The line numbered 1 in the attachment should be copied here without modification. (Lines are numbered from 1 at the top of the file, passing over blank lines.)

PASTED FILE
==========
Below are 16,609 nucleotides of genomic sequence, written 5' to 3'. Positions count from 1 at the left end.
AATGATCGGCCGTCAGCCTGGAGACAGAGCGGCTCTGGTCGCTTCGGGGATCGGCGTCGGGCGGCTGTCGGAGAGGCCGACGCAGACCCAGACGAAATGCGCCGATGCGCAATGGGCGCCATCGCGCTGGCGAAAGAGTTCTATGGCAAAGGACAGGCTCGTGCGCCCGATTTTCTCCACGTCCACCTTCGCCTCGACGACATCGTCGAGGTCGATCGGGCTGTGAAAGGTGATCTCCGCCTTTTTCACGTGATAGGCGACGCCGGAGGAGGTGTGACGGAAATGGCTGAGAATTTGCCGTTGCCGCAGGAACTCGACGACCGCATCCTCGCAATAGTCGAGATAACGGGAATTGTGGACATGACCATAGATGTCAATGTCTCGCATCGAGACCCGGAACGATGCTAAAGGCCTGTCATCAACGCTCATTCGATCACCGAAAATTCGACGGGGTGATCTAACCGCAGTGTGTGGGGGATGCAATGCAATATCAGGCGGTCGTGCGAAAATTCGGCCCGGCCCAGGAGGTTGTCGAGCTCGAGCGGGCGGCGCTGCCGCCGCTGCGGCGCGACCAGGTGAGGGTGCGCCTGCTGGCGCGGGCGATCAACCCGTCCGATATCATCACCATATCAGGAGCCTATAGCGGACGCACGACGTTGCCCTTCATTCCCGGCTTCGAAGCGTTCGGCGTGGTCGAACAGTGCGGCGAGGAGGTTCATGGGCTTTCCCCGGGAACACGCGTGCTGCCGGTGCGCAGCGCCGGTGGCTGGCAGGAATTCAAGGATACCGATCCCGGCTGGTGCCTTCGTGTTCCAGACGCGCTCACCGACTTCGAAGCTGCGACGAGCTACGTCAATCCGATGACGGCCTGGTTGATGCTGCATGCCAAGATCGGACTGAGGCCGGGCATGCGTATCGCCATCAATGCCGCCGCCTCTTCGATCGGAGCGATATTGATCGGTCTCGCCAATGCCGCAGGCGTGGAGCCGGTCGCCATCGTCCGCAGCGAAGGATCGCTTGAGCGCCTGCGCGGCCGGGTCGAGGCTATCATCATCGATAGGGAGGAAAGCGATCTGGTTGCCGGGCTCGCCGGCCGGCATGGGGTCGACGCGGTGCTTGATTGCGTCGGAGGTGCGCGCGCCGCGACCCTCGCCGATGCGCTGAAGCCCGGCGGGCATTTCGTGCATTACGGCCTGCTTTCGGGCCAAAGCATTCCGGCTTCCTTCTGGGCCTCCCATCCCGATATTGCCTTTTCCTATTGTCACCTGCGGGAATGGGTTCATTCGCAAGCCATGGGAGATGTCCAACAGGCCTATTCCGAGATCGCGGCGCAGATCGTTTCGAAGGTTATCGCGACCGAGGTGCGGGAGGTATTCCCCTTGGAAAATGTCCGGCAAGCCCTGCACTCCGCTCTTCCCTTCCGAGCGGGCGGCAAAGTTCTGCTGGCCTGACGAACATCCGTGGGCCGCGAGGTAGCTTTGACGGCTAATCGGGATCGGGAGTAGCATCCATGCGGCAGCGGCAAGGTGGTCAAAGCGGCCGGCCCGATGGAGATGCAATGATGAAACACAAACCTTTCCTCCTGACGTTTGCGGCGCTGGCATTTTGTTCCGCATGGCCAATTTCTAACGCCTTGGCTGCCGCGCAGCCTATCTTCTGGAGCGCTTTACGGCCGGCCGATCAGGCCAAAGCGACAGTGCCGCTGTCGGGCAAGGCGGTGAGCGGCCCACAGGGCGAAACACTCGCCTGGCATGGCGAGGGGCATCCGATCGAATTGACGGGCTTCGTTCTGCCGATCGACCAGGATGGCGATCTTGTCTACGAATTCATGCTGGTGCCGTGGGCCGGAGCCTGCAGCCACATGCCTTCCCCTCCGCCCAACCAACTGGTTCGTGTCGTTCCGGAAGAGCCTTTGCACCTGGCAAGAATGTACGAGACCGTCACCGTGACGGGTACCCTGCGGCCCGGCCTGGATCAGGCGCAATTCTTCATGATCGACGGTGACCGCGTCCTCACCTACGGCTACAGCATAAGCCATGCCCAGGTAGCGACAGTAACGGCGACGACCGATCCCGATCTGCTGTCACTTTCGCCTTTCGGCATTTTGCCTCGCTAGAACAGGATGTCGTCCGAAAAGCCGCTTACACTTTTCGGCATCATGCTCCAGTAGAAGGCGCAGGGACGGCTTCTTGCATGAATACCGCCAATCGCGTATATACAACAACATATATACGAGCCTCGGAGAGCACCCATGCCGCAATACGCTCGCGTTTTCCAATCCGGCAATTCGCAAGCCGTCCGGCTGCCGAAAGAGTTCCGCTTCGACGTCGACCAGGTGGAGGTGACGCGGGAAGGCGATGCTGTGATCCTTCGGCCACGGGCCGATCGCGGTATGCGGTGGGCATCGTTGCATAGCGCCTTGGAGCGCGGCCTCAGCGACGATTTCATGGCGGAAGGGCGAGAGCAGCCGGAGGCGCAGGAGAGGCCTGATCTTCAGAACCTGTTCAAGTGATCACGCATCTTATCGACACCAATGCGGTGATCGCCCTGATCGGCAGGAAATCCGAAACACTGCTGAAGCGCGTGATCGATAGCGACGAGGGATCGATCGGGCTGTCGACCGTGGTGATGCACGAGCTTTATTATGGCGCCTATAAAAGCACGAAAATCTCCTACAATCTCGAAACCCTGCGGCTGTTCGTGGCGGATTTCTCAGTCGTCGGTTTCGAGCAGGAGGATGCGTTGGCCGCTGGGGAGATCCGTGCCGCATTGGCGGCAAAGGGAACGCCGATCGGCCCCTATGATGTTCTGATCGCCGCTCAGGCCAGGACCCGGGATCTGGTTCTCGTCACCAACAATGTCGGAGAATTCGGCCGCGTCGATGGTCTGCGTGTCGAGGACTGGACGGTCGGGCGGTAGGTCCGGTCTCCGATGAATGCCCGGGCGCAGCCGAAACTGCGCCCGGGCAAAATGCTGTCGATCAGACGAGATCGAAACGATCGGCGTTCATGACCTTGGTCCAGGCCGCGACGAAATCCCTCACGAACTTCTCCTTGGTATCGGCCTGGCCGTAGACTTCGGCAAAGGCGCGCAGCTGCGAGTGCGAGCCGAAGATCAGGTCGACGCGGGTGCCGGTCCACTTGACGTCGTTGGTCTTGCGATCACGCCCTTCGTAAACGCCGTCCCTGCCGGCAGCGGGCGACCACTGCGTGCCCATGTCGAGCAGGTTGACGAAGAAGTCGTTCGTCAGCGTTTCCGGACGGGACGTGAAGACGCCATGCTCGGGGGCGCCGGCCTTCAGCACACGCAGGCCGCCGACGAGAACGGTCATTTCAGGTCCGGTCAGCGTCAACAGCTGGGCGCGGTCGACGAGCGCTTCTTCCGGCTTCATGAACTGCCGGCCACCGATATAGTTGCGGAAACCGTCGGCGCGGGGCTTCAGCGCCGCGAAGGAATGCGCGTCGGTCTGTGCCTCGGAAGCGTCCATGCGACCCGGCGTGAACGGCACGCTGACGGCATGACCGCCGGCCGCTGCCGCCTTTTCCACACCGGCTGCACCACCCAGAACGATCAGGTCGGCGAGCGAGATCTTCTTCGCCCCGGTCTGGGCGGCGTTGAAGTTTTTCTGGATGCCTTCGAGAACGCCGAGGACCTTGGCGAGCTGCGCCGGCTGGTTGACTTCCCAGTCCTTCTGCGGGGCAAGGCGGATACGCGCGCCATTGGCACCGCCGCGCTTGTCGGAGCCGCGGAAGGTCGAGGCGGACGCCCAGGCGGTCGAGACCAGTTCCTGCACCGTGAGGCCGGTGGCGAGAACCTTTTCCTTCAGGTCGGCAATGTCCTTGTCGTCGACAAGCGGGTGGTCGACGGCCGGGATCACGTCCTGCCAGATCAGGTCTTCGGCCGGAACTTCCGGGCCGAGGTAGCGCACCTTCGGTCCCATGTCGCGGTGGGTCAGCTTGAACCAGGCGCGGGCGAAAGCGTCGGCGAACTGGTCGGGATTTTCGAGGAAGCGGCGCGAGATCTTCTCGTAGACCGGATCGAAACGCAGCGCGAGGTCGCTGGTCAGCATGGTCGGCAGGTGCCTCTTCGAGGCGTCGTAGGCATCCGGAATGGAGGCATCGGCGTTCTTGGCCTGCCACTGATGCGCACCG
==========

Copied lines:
Below are 16,609 nucleotides of genomic sequence, written 5' to 3'. Positions count from 1 at the left end.